Corin Hewitt does not think of himself as a performance artist in the traditional sense: his performances are always in the service of demonstrating how images are made, and—perhaps sending up the way that performance art finds this end no matter what—they result in an ongoing series of images.
In 2007 at Small A Projects in Portland, Hewitt set up a space for himself that was part-kitchen and part-photo studio. Visitors could watch him from an aperture in the wall. What they saw when they looked in was him cooking up his food at the same time as he was cooking up his photographs using materials he'd brought with him. He did an earlier version of this in Redhook, N.Y., and a later version at the Whitney Museum of American Art, which has a great video and photo archive from the project here.
For the Portland project, he brought with him various cooking implements, foods, plasticine, patterned fabrics he'd bought in Portland, and printed-out images of Native American baskets in the collection of the Portland Art Museum. He set to work, sending each of these materials through a process of continuous transformation pictured in (and effected by) photographs taken by four different cameras: a 4-by-5 traditional format camera, a Polaroid, a 35mm, and a digital camera.
He might weave a copy of the museum basket out of multi-colored pasta, set the pasta basket down on a backdrop of vividly patterned (woven) fabric, and take a photograph. That photograph might make its way into another photograph of the artist eating a bowl of the pasta, which might also include, in one corner, a camera not being used but still sort of standing there and watching the moment.
Things that get consumed in Hewitt's performances often reappear in another form. He might take a bite of a pear, sculpt a perfect copy of that bitten pear, and then take a picture of the two together. That picture might appear again in another image, and so might that pear's core appear in a photograph of the installation's compost pile. (Every Hewitt performance includes a compost pile.)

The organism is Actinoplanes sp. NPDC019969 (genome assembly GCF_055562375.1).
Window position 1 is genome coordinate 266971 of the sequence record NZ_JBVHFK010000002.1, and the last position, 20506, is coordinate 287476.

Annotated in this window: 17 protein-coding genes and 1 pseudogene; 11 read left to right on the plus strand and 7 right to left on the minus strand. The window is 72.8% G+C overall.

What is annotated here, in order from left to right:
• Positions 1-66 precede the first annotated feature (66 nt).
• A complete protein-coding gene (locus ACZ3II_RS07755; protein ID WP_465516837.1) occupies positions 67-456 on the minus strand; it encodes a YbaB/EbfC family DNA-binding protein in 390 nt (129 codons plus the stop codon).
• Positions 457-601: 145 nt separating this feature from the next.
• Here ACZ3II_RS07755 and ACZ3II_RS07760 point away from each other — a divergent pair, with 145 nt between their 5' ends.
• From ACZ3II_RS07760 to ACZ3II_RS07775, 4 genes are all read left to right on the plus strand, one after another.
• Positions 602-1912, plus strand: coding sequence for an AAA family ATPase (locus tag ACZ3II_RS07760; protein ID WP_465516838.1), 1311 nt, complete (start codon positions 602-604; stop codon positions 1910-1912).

At the Whitney, the outer walls of the built studio-in-the-gallery served as an exhibition space. Hewitt would change out photographs every so often, as he made new ones. There is no such thing as a final photograph in Hewitt's work; something that appears on a gallery wall now may later appear in a photograph sitting in a compost heap. What do we decide to keep and what to let go of? How do we decide what's worth taking a picture of, and what should be left on the periphery?
Hewitt's work playfully and poignantly points to the way that photography transfers matter from one form into another through desire and anxiety about reproduction and decay.
The Portland performance did not have enough space for gallery walls, so the current SAM exhibition is serving as the second half. Titled Weavings, it's an installation of 75 photographs of varying sizes, styles, and techniques (remember, there were four cameras). They're a hodge-podge; there's no linear order to them, which is an invitation to the viewer to form his or her own ideas about what they're looking at and how it got there. And another version of this exhibition—transformation is Hewitt's calling card—exists in a new, hardcover book of the 75 photographs published by J&L Books. In the book, the scale of the varying prints and the sensation of looking into a building through 75 individual windows is lost, but the qualities of each image—this interplay of sculpted and edible pieces of food, that patch of slimy shine on a rotting melon—are heightened.
When Hewitt came to Seattle for the opening of his show, he sat down for this podcast, and turned out to be a master of ungodly eloquence. Our talk ranged from Nan Goldin's Ballad of Sexual Dependency to the death of his father when he was young to a photograph's dual role in providing a model for future behavior and a document of the past. When we began to talk about decay, a fleet of sirens drove by. You'll hear.